(CN) – Most of Airbnb’s residence-sharing listings in New York City are illegal, according to a report published by the state attorney general’s office.
The 41-page report, “Airbnb in the City,” focuses on the New York City market from Jan. 1, 2010 to June 2, 2014, a period during which time Attorney General Eric Schneiderman found the lodging rental portal enjoyed “tenfold” growth.
In fact, Airbnb’s New York City business has nearly doubled every year since 2010, and its 2014 revenues are projected to reach $282 million, his office said.
The problem is that 72 percent of Airbnb’s units violated state and local laws against short-term rentals, as the Multiple Dwelling Law prohibits the renting of an entire home or apartment for less than 30 days in a “Class A” multiple dwelling, the report found.
Also, the New York Administrative Code disallows housing in non-residential buildings.
“This report raises serious concerns about the proliferation of illegal hotels and the impact of Airbnb and sites like it on the City of New York,” Schneiderman said in a written release.
“We must ensure that, as online marketplaces revolutionize the way we live, laws designed to promote safety and quality-of-life are not forsaken under the pretext of innovation. The joint city and state enforcement initiative is aimed at aggressively tackling this growing problem, protecting the safety of tourists and safeguarding the quality-of-life of neighborhood residents,” he added.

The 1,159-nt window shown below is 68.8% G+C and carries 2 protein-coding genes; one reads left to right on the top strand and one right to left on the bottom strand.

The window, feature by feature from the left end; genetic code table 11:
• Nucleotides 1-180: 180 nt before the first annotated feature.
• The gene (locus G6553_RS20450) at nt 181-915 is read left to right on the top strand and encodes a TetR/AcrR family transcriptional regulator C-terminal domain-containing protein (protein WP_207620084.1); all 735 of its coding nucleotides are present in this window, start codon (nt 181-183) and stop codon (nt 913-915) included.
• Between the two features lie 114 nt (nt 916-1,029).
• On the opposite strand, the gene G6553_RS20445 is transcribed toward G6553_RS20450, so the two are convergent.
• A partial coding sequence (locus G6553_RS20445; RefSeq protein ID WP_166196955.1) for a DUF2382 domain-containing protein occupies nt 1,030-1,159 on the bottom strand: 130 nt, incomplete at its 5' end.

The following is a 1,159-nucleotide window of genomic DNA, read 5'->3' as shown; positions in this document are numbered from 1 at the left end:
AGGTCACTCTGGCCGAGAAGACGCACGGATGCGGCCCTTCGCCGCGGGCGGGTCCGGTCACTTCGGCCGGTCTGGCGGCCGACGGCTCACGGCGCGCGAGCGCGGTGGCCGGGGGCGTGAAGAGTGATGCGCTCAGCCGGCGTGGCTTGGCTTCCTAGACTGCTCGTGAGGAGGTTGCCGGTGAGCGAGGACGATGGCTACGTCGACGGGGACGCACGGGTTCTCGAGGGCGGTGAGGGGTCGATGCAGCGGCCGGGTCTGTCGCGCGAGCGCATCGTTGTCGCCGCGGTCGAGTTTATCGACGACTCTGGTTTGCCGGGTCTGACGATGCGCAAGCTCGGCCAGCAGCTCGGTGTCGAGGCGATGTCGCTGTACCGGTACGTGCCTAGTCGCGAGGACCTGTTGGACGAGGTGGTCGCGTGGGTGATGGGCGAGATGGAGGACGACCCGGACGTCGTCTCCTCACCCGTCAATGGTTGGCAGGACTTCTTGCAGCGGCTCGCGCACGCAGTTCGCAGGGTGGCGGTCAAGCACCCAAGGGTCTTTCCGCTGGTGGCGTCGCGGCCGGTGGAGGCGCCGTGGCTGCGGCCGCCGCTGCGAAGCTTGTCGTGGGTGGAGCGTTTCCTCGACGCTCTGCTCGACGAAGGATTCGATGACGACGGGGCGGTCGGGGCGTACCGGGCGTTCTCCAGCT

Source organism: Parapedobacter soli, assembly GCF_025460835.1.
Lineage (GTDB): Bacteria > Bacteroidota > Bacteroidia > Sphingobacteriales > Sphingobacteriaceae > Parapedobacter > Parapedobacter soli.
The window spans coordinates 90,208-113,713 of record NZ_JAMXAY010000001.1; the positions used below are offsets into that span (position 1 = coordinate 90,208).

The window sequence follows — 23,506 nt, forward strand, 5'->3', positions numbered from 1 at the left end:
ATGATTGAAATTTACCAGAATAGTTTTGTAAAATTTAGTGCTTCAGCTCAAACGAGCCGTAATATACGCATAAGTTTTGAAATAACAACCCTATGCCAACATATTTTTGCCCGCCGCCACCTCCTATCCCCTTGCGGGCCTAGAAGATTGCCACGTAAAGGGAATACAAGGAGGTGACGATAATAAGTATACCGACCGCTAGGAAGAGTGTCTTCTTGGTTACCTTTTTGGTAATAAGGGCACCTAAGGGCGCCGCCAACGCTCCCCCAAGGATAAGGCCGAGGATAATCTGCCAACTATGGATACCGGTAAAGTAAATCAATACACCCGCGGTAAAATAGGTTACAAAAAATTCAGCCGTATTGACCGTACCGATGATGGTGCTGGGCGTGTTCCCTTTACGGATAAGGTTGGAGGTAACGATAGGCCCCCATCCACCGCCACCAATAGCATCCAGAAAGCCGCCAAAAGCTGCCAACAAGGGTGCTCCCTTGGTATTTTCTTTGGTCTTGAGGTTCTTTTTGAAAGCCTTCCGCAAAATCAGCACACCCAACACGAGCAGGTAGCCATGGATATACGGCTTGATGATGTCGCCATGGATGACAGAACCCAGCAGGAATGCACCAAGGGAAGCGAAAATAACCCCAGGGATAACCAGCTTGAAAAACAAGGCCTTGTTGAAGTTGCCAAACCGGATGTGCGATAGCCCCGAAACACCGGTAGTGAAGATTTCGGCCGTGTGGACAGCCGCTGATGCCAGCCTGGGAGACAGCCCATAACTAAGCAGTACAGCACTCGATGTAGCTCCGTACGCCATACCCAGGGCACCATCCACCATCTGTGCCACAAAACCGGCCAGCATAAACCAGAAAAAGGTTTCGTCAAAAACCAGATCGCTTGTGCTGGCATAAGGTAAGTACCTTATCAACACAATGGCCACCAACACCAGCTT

Among the attorney general’s findings was that 6 percent of Airbnb hosts – which he called “Commercial Users” – offered hundreds of units and racked up 37 percent of the revenue, with the top twelve commercial users each exceeding $1 million.
He added that some Airbnb rooms seemed to be used as illegal hostels, “where multiple, unrelated guests share tight quarters.”
The attorney general’s data showed that the top 10 most-booked units were rented for 1,900 nights per year. The top listing accepted an average of 13 rentals per night.
More than 40 percent of Airbnb’s business took place in three Manhattan districts: Greenwich Village/SoHo, Chelsea/Hell’s Kitchen and the Lower East Side/Chinatown.
By contrast, Queens, Staten Island and the Bronx combined to represent less than three percent of New York City’s business.
In Brooklyn, the Williamsport and Greenpoint neighborhoods generated 40 percent of Airbnb business in the borough.
According to the report, Airbnb units generated $33 million in uncollected hotel tax revenue during the review period.
Schneiderman said that thousands of residents complained to state and local authorities about short-term rentals.
“Safety, building security, quiet enjoyment of our homes; any sense of community is under assault: please investigate,” urged one resident, whose name was redacted.
Another complained, “rent in our neighborhood has become near unaffordable to us, and it is partly because people can charge such high rent to illegal hotels.”
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